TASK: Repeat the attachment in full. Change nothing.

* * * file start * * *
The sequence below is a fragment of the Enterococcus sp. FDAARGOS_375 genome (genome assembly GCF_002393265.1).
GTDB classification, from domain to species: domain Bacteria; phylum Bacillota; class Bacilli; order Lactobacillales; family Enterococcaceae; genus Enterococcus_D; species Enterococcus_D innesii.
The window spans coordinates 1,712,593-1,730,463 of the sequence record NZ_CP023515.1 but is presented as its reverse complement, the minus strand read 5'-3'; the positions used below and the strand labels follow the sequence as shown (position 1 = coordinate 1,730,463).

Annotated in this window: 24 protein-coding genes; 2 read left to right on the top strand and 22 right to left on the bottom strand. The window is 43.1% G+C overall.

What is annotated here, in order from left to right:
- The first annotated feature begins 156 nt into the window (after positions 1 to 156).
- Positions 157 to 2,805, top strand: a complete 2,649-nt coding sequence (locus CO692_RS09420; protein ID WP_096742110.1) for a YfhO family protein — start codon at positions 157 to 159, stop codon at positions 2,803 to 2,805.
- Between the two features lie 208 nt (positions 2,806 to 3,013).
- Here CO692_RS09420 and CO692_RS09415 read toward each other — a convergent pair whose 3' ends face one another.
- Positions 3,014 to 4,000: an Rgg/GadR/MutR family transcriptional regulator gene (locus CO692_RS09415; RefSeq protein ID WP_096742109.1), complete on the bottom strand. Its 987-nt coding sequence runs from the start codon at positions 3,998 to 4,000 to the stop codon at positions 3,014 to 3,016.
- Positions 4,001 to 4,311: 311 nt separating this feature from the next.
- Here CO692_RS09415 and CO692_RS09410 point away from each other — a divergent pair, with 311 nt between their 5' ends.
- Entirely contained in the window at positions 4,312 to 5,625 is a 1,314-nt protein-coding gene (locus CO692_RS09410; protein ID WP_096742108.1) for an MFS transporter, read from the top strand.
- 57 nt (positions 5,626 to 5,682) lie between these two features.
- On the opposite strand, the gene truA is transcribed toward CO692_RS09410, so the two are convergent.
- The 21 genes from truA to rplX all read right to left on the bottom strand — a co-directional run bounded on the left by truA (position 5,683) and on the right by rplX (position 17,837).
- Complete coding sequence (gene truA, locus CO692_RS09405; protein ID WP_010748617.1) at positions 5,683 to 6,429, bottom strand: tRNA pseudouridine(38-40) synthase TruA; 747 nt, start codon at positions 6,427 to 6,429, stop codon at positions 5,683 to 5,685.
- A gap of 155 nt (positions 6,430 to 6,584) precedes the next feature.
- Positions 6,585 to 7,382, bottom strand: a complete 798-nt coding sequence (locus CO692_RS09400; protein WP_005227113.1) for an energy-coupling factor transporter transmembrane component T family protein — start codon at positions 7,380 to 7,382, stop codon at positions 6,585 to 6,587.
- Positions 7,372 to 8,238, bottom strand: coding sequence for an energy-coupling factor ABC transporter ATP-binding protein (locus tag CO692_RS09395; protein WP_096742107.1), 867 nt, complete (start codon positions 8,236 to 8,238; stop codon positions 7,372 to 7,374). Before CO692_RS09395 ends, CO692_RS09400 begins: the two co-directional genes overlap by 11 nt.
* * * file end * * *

The sequence below is a fragment of the Enterococcus sp. FDAARGOS_375 genome (genome assembly GCF_002393265.1).
GTDB classification, from domain to species: domain Bacteria; phylum Bacillota; class Bacilli; order Lactobacillales; family Enterococcaceae; genus Enterococcus_D; species Enterococcus_D innesii.
The window spans coordinates 1,712,593-1,730,463 of the sequence record NZ_CP023515.1 but is presented as its reverse complement, the minus strand read 5'-3'; the positions used below and the strand labels follow the sequence as shown (position 1 = coordinate 1,730,463).

Annotated in this window: 24 protein-coding genes; 2 read left to right on the top strand and 22 right to left on the bottom strand. The window is 43.1% G+C overall.

What is annotated here, in order from left to right:
- The first annotated feature begins 156 nt into the window (after positions 1 to 156).
- Positions 157 to 2,805, top strand: a complete 2,649-nt coding sequence (locus CO692_RS09420; protein ID WP_096742110.1) for a YfhO family protein — start codon at positions 157 to 159, stop codon at positions 2,803 to 2,805.
- Between the two features lie 208 nt (positions 2,806 to 3,013).
- Here CO692_RS09420 and CO692_RS09415 read toward each other — a convergent pair whose 3' ends face one another.
- Positions 3,014 to 4,000: an Rgg/GadR/MutR family transcriptional regulator gene (locus CO692_RS09415; RefSeq protein ID WP_096742109.1), complete on the bottom strand. Its 987-nt coding sequence runs from the start codon at positions 3,998 to 4,000 to the stop codon at positions 3,014 to 3,016.
- Positions 4,001 to 4,311: 311 nt separating this feature from the next.
- Here CO692_RS09415 and CO692_RS09410 point away from each other — a divergent pair, with 311 nt between their 5' ends.
- Entirely contained in the window at positions 4,312 to 5,625 is a 1,314-nt protein-coding gene (locus CO692_RS09410; protein ID WP_096742108.1) for an MFS transporter, read from the top strand.
- 57 nt (positions 5,626 to 5,682) lie between these two features.
- On the opposite strand, the gene truA is transcribed toward CO692_RS09410, so the two are convergent.
- The 21 genes from truA to rplX all read right to left on the bottom strand — a co-directional run bounded on the left by truA (position 5,683) and on the right by rplX (position 17,837).
- Complete coding sequence (gene truA, locus CO692_RS09405; protein ID WP_010748617.1) at positions 5,683 to 6,429, bottom strand: tRNA pseudouridine(38-40) synthase TruA; 747 nt, start codon at positions 6,427 to 6,429, stop codon at positions 5,683 to 5,685.
- A gap of 155 nt (positions 6,430 to 6,584) precedes the next feature.
- Positions 6,585 to 7,382, bottom strand: a complete 798-nt coding sequence (locus CO692_RS09400; protein WP_005227113.1) for an energy-coupling factor transporter transmembrane component T family protein — start codon at positions 7,380 to 7,382, stop codon at positions 6,585 to 6,587.
- Positions 7,372 to 8,238, bottom strand: coding sequence for an energy-coupling factor ABC transporter ATP-binding protein (locus tag CO692_RS09395; protein WP_096742107.1), 867 nt, complete (start codon positions 8,236 to 8,238; stop codon positions 7,372 to 7,374). Before CO692_RS09395 ends, CO692_RS09400 begins: the two co-directional genes overlap by 11 nt.